The Broadway press agent is a crucial, yet often under-the-radar, role in the business of Broadway. But the only reason you can read an interview with Lin-Manuel Miranda or go into the wardrobe room of Wicked is because a press agent bridges the gap between talent, productions, and the media. Keith Sherman, the founder and leader of Keith Sherman & Associates, is one such theatrical press agent and has been since the 1970s, running his own agency since 1989.
He has represented more than 300 Off-Broadway, Broadway, and touring shows, as well as the Drama Desk, the American Theatre Wing, and the Times Square Alliance. He was the press representative for the Tony Awards for 18 years (1987-2004), and his firm expanded to do work for television, movies, music, dance, art, publishing, sports, and the corporate world. He has represented many and varied stage celebrities, among them Cy Coleman, Mandy Patinkin, Liza Minnelli, Michael Feinstein, and Savion Glover, and has had nontheatrical clients like the Olympic figure skating champion Brian Boitano, The New York Times, Marsh & McLennan, and Memorial-Sloan Kettering Cancer Center. And that’s just a partial list.
Sherman fell in love with theatre as a boy, when he saw his first show: 1776 from the back row of the balcony. But as much as he loved theatre, he knew he didn’t want to be onstage. “I knew from a very early age that I had zero talent as an actor. That’s generally the point of entry for most people in arts and entertainment,” he says. But Sherman got a degree in marketing from Washington University in St. Louis, Missouri. One of his roommates had been taught high school English by Gene Feist, the founder of Roundabout Theatre Company. So Sherman got a job—well, today’s version of an internship—at the Roundabout. Soon, he moved up to director of audience development, but when he left he heard famed Broadway press agent Seymour Krawitz needed an assistant. “The first Broadway production I worked on was the Sherlock Holmes thriller The Crucifer of Blood [by Paul Giovanni], with Paxton Whitehead and Glenn Close,” Sherman says. He also represented concerts with people like Frank Sinatra, Ella Fitzgerald, and Diana Ross. He moved to Solters/Roskin/Friedman, where he worked on the original productions of 42nd Street and Big River.
“The agency also represented Sinatra and Streisand. We launched Whitney Houston’s career. We were handling Michael Jackson during ‘Thriller.’ I had my hand in pieces of all of that,” Sherman recalls. “I was working for Steve Lawrence and Eydie Gorme for a period. And that’s where I started working for the Tony Awards. Then it was time to go out on my own.”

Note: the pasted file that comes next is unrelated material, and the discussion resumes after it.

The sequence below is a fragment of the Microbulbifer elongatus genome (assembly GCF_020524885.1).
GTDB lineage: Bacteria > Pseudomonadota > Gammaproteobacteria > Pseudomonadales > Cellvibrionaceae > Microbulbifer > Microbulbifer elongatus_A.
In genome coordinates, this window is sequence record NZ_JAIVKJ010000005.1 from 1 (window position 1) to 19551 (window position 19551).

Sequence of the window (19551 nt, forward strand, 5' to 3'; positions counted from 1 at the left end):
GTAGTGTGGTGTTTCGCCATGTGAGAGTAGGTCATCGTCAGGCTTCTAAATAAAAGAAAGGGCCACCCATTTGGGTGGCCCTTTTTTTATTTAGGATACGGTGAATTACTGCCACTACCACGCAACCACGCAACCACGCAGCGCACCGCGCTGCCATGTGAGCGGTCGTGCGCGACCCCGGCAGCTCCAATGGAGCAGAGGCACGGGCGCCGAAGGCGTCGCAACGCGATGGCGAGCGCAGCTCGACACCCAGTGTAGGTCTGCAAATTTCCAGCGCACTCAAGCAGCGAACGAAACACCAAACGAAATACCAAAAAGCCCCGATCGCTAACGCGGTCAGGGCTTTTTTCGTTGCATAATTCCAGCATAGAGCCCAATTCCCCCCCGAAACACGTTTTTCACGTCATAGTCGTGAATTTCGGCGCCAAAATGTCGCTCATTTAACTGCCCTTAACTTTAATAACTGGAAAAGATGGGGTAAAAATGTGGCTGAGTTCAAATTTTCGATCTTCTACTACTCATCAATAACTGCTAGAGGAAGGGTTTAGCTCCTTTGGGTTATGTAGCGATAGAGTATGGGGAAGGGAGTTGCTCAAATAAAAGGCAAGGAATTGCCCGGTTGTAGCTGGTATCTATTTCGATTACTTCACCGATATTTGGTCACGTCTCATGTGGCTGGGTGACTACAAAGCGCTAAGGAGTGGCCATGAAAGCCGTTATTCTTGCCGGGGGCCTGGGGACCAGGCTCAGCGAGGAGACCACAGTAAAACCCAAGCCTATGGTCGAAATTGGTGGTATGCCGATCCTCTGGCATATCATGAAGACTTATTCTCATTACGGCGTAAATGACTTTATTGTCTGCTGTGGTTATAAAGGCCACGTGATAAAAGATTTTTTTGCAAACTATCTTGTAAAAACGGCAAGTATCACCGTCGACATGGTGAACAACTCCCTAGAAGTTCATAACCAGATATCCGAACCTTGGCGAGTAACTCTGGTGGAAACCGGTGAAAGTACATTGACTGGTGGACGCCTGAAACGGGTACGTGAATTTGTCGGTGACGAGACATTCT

Here, Sherman shares three of the wildest stories from his decades-long career as a press agent:
When Julie Andrews Said, “No.”
Press agents are also on the front lines when things don’t go as planned. In 1996, Julie Andrew starred as the title roles in Victor/Victoria, which her husband, Blake Edwards directed. On the morning of the nominations, May 6, 1996, Andrews’ name was called for Best Performance by a Leading Actress in a Musical; she was the sole nominee for the show. “It was a big cause célèbre that year on Broadway. And we got word on the Wednesday morning after the nominations were announced that after the matinée she was going to speak to the audience and she was going to—for the first time in Tony history—refuse the nomination.” Andrews used the phrase “egregiously overlooked.”
The agency for Victor/Victoria invited press to the back of the house to watch this announcement. Sherman was in charge of wrangling the press and then addressing them as the spokesperson for the Tony Awards. “I think at that point everybody lost,” Sherman says now. “Certainly she didn’t win the Award [Donna Murphy won for The King and I]. And I thought the image of the Tonys was slightly diminished because of her action. But we all went forward. Everyone survived. The Tonys are still around. It was just a moment in theatre history.”
Before There Was La La Land...
At the 1991 Tony Awards, Anthony Quinn was announcing the winner for Best Direction of a Musical. He opened his envelope and said, “Neil Simon for Lost in Yonkers.” Wrong award!! Simon was the winner of Best Play that night, but wasn’t supposed to be announced for another 20 minutes.
According to Sherman, it had been an accountant’s error. Quinn had been given the right envelope, but there were notes on the back of the card that Simon and Yonkers had won Best Play; Quinn had read the back instead of the front. He had to turn the card over to read the correct name for Best Direction: Tommy Tune for The Will Rogers Follies. Sherman remembers “scrambling at the Marriott Marquis hotel, at the party after the telecast, looking for both guys, Quinn and Simon,” so they could speak to the press.
“Simple human error that caused a huge uproar. People make mistakes. Even with the best of intentions, sometimes things mess up,” says Sherman. “You talk about the role of a publicist, of a press agent. I was there to work with [reporters] at the time, get to the truth, figure out what exactly happened so [they] could explain to readers and [their] editors what the story is, and report on the facts and the fallout of those human mistakes.”
Creativity in Press Events:
Back when Sherman represented Big River, the musical version of Huckleberry Finn, the agency decided to do something unconventional for the press. “I remember one year setting up a frog-jumping contest to promote Big River and I had to find 20 frogs,” Sherman explains. “We had every single television crew in New York City booked to be in front of the Eugene O’Neill Theatre, and about an hour before our event was taking place, there was a fire at Grand Central Station. And not one journalist showed up.”